Now playing
02:49
How Netflix is everything to everyone
Moviegoers sit, waiting for their movie to start at the AMC Burbank theatre on reopening day in Burbank, California, March 15, 2021.
Valerie Macon/AFP/Getty Images
Moviegoers sit, waiting for their movie to start at the AMC Burbank theatre on reopening day in Burbank, California, March 15, 2021.
Now playing
04:18
Here's why straight-to-streaming blockbusters might never work
TOPSHOT - Director Steven Spielberg arrives for the 90th Annual Academy Awards on March 4, 2018, in Hollywood, California.  / AFP PHOTO / Kyle GRILLOT        (Photo credit should read KYLE GRILLOT/AFP/Getty Images)
Kyle Grillot/AFP/Getty Images
TOPSHOT - Director Steven Spielberg arrives for the 90th Annual Academy Awards on March 4, 2018, in Hollywood, California. / AFP PHOTO / Kyle GRILLOT (Photo credit should read KYLE GRILLOT/AFP/Getty Images)
Now playing
02:49
Steven Spielberg is partnering with Netflix
B25_25594_R
James Bond (Daniel Craig) prepares to shoot in 
NO TIME TO DIE,
an EON Productions and Metro-Goldwyn-Mayer Studios film
Credit: Nicola Dove
© 2020 DANJAQ, LLC AND MGM.  ALL RIGHTS RESERVED.
Nicola Dove/EON Productions/Metro-Goldwyn-Mayer Studios
B25_25594_R James Bond (Daniel Craig) prepares to shoot in NO TIME TO DIE, an EON Productions and Metro-Goldwyn-Mayer Studios film Credit: Nicola Dove © 2020 DANJAQ, LLC AND MGM. ALL RIGHTS RESERVED.
Now playing
02:39
Amazon is buying MGM for $8.45 billion
PASADENA, CALIFORNIA - JANUARY 16: President and CEO, Discovery, Inc. David Zaslav speaks onstage during the Discovery, Inc. TCA Winter Panel 2020 at The Langham Huntington, Pasadena on January 16, 2020 in Pasadena, California. (Photo by Amanda Edwards/Getty Images for Discovery, Inc.)
Amanda Edwards/Getty Images for Discovery, Inc.
PASADENA, CALIFORNIA - JANUARY 16: President and CEO, Discovery, Inc. David Zaslav speaks onstage during the Discovery, Inc. TCA Winter Panel 2020 at The Langham Huntington, Pasadena on January 16, 2020 in Pasadena, California. (Photo by Amanda Edwards/Getty Images for Discovery, Inc.)
Now playing
02:24
AT&T spins off WarnerMedia, combines it with Discovery
Detail of a mans hand scrolling through Netflix on an Apple iPad Pro, taken on March 6, 2020. (Photo by Phil Barker/Future Publishing via Getty Images)
Future Publishing via Getty Imag
Detail of a mans hand scrolling through Netflix on an Apple iPad Pro, taken on March 6, 2020. (Photo by Phil Barker/Future Publishing via Getty Images)
Now playing
02:37
Netflix shares drop after subscribers miss
nickelodeon/from youtube
Now playing
01:33
'Real World,' 'Frasier,' 'Spongebob:' See the reboots coming to this new streaming service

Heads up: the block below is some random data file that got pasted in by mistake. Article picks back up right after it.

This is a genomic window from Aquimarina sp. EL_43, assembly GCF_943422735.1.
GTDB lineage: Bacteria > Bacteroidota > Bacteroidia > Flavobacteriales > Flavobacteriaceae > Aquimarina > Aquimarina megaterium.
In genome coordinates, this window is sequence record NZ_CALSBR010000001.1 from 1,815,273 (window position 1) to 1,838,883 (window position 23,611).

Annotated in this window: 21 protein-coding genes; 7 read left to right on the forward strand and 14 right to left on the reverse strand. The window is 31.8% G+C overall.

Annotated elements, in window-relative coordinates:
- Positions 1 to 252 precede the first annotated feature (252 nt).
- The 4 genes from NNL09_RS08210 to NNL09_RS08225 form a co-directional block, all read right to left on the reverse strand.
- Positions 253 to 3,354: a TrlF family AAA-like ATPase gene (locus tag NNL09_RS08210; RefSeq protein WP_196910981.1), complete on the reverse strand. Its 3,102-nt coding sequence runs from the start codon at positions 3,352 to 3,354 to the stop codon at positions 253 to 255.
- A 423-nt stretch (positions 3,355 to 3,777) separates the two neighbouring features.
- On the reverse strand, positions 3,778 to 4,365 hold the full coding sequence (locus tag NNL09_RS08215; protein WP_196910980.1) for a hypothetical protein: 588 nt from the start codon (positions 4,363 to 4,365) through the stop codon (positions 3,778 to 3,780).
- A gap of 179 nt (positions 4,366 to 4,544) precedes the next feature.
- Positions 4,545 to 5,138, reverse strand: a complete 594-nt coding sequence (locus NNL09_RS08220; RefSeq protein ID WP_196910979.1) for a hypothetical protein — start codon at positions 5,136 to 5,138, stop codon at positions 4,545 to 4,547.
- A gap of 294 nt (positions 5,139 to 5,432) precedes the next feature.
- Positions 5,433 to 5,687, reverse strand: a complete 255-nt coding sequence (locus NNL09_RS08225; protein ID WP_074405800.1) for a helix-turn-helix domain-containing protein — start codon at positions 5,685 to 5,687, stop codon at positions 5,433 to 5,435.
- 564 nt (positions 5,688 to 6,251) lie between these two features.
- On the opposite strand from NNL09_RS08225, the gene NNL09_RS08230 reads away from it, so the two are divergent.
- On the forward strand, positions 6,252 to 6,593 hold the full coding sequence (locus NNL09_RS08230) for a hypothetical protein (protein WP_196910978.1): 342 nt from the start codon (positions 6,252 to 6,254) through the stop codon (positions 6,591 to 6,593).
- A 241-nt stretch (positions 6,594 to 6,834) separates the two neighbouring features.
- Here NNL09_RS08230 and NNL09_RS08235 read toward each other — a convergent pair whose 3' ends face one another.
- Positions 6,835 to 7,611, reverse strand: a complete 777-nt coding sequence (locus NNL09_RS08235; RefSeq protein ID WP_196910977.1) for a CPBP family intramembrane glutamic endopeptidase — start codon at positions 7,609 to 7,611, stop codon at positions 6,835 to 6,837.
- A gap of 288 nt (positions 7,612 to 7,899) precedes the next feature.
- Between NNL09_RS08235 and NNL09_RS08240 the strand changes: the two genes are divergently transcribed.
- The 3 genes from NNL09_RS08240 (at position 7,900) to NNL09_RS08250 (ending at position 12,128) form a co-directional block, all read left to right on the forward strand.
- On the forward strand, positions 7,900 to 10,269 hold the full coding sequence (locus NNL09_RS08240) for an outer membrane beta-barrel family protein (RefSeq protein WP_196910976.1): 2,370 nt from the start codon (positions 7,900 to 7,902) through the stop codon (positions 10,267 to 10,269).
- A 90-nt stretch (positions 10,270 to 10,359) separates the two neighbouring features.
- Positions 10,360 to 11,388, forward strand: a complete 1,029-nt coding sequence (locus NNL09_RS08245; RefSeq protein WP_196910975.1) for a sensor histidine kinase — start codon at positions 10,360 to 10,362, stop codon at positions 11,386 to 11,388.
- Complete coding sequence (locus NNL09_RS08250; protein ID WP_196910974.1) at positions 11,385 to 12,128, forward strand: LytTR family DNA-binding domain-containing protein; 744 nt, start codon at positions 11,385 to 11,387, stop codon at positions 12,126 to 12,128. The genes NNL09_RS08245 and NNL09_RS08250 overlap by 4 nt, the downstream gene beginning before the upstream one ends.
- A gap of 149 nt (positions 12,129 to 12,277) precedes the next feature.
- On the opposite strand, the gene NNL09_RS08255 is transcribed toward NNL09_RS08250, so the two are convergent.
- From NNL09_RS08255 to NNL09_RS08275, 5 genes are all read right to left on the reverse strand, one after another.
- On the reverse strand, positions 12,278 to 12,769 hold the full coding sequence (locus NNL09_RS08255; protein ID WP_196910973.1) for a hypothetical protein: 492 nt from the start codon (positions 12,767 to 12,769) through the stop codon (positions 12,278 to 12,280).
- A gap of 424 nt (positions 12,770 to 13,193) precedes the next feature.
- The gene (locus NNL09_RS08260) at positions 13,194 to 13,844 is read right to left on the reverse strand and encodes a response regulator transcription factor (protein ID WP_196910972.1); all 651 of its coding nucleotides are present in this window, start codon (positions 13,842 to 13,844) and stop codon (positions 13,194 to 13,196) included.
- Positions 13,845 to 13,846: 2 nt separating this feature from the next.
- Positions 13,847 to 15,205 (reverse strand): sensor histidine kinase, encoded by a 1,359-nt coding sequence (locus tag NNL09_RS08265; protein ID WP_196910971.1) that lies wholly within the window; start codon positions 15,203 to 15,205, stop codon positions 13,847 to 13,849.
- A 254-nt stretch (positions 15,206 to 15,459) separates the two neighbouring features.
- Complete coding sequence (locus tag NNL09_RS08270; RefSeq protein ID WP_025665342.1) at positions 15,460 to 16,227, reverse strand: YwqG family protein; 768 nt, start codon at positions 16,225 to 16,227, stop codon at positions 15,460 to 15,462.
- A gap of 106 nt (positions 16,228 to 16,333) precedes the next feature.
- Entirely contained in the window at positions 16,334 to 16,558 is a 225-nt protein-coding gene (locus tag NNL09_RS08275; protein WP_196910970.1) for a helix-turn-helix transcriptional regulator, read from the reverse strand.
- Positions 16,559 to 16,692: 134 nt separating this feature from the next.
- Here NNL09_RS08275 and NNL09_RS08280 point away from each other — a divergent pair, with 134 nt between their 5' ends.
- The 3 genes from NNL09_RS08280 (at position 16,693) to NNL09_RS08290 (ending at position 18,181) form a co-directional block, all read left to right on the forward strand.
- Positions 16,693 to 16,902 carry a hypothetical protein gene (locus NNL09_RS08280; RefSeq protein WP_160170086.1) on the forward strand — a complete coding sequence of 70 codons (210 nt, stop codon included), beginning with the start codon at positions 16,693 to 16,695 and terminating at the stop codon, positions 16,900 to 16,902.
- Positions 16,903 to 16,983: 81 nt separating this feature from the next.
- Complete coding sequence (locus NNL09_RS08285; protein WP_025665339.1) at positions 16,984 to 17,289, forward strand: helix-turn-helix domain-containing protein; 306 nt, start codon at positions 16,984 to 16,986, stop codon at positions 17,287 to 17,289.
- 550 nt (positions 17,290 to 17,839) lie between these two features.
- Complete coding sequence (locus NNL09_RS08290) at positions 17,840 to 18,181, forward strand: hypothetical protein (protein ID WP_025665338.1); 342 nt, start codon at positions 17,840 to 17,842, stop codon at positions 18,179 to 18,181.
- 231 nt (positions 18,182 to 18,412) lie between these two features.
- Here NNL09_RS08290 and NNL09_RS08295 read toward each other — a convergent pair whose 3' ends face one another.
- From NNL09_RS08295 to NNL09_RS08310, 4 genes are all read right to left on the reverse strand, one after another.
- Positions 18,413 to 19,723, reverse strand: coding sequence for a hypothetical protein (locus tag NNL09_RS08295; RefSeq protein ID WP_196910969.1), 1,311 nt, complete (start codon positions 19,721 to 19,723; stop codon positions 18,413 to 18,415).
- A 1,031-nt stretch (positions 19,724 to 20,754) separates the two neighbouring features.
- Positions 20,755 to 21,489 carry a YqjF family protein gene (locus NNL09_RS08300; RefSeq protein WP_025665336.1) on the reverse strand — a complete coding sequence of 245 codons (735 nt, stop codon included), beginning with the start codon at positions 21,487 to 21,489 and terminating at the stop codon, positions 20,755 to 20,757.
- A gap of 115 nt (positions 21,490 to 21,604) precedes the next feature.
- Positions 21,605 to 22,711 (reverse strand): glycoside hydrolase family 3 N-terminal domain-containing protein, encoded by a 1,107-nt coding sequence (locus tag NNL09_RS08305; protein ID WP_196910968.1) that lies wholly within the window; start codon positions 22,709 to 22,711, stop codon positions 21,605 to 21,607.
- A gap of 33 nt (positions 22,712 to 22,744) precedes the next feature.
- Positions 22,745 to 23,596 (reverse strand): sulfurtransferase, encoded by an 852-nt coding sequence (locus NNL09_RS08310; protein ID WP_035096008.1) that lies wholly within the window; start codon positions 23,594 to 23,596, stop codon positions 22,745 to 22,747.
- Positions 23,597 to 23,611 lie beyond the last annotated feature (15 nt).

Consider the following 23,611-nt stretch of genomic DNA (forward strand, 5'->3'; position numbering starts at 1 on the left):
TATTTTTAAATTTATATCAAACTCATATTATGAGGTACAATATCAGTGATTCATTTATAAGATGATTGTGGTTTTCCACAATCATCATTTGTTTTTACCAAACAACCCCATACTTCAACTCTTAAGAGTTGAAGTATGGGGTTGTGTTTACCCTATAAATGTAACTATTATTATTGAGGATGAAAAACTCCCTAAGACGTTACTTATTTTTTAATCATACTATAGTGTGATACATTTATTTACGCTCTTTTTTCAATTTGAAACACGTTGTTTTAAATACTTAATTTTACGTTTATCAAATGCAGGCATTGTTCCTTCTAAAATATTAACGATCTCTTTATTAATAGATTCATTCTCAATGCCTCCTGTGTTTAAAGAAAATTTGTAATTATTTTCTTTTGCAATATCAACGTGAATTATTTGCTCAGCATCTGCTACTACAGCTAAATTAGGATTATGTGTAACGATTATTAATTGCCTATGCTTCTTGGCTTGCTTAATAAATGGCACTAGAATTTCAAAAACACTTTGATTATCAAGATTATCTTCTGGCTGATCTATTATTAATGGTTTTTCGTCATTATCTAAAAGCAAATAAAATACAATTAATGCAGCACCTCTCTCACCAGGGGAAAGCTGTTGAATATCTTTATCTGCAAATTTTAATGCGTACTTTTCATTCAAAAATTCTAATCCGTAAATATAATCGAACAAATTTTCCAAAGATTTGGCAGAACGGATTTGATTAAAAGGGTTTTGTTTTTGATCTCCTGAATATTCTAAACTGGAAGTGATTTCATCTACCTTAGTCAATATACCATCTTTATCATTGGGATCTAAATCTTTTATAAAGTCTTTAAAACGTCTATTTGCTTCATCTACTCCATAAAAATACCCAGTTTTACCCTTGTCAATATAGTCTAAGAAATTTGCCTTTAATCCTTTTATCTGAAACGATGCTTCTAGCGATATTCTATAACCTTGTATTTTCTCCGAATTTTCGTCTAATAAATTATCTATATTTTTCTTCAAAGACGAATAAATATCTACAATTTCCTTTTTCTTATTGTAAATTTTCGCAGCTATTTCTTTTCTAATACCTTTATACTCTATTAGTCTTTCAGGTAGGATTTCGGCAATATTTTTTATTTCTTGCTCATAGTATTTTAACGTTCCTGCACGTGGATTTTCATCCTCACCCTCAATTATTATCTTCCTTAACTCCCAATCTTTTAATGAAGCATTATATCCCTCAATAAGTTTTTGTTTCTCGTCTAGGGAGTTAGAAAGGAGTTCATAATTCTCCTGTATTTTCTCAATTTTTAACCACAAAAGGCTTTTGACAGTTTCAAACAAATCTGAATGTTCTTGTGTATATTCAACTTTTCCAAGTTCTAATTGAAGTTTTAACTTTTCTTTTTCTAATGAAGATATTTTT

Ben Affleck, Gal Gadot and director Zack Snyder on the set of 'Justice League.'
Warner Bros.
Ben Affleck, Gal Gadot and director Zack Snyder on the set of 'Justice League.'
Now playing
01:02
See the new trailer for the 'Justice League' director's cut
Detail of a mans hand scrolling through Netflix on an Apple iPad Pro, taken on March 6, 2020. (Photo by Phil Barker/Future Publishing via Getty Images)
Future Publishing via Getty Imag
Detail of a mans hand scrolling through Netflix on an Apple iPad Pro, taken on March 6, 2020. (Photo by Phil Barker/Future Publishing via Getty Images)
Now playing
04:27
2020 was supposed to be the year of streaming. Instead, it was the year of Netflix
Now playing
01:47
Discovery CEO: Discovery+ has a library as big as Netflix's
Paul Bettany is Vision and Elizabeth Olsen is Wanda Maximoff in Marvel Studios' WANDAVISION, exclusively on Disney+.
Marvel Studios/Marvel Studios
Paul Bettany is Vision and Elizabeth Olsen is Wanda Maximoff in Marvel Studios' WANDAVISION, exclusively on Disney+.
Now playing
01:07
See the Marvel 'WandaVision' series trailer
From Walt Disney Studios/Disney+/YouTube
Now playing
01:01
'Hamilton' movie trailer released ahead of Disney+ premiere
BURBANK, CALIFORNIA - OCTOBER 29: Robert Greenblatt, Chairman of WarnerMedia Entertainment & Direct-To-Consumer, speaks onstage at HBO Max WarnerMedia Investor Day Presentation at Warner Bros. Studios on October 29, 2019 in Burbank, California. (Photo by Presley Ann/Getty Images for WarnerMedia)
Presley Ann/Getty Images for WarnerMedia
BURBANK, CALIFORNIA - OCTOBER 29: Robert Greenblatt, Chairman of WarnerMedia Entertainment & Direct-To-Consumer, speaks onstage at HBO Max WarnerMedia Investor Day Presentation at Warner Bros. Studios on October 29, 2019 in Burbank, California. (Photo by Presley Ann/Getty Images for WarnerMedia)
Now playing
03:30
HBO Max is here. Its boss explains why it's worth the price
Ivan Marc/Shutterstock
Now playing
03:01
Disney is investing big in streaming. Here's why
BURBANK, CALIFORNIA - OCTOBER 29: Robert Greenblatt, Chairman of WarnerMedia Entertainment & Direct-To-Consumer, speaks onstage at HBO Max WarnerMedia Investor Day Presentation at Warner Bros. Studios on October 29, 2019 in Burbank, California. (Photo by Presley Ann/Getty Images for WarnerMedia)
Presley Ann/Getty Images for WarnerMedia